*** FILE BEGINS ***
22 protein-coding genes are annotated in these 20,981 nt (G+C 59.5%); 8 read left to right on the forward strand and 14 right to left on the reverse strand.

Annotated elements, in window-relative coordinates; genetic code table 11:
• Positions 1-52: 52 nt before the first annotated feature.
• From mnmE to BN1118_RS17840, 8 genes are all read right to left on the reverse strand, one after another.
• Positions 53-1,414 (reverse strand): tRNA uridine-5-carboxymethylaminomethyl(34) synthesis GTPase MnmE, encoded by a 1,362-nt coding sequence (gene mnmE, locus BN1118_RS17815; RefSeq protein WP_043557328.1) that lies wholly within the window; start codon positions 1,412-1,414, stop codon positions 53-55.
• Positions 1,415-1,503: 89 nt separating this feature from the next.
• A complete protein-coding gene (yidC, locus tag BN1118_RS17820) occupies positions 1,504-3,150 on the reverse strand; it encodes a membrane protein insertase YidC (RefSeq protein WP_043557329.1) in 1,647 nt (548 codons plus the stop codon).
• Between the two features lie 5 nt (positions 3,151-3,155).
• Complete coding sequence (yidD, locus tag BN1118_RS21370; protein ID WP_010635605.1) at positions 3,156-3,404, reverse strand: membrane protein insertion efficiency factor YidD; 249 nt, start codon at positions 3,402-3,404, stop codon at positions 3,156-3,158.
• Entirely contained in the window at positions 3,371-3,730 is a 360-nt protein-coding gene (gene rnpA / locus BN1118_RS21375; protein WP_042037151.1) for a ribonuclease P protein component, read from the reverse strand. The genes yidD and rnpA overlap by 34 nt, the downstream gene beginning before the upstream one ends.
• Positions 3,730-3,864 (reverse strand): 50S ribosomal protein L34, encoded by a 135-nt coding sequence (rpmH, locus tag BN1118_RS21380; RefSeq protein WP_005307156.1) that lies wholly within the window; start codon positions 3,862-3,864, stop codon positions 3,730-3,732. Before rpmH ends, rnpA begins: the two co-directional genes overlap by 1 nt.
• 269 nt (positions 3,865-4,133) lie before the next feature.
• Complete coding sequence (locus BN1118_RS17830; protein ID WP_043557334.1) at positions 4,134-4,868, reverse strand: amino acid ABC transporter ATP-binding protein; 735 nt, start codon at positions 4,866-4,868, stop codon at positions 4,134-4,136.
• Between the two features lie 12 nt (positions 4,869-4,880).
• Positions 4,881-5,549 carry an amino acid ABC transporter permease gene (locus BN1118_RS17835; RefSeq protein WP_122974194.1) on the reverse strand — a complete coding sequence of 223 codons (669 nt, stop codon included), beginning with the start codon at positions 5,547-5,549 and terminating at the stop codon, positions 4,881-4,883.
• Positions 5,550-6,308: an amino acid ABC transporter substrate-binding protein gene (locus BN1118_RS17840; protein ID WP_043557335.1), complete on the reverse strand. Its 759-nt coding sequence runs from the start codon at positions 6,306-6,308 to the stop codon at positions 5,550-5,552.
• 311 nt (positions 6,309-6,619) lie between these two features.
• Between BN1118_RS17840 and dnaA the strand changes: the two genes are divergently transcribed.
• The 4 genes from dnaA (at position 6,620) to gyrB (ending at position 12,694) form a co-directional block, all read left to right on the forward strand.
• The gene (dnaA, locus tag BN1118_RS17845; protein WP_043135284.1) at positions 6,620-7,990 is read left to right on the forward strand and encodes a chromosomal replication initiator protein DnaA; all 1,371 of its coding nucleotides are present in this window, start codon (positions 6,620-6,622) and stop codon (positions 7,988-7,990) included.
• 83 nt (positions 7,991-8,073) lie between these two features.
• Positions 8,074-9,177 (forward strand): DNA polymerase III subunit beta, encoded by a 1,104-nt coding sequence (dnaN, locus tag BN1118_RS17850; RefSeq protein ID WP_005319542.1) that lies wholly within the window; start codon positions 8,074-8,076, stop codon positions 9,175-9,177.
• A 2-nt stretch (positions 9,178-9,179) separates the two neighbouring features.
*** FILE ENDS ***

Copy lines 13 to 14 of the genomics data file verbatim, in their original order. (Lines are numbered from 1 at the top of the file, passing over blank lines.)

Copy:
• Complete coding sequence (locus BN1118_RS17830; protein ID WP_043557334.1) at positions 4,134-4,868, reverse strand: amino acid ABC transporter ATP-binding protein; 735 nt, start codon at positions 4,866-4,868, stop codon at positions 4,134-4,136.
• Between the two features lie 12 nt (positions 4,869-4,880).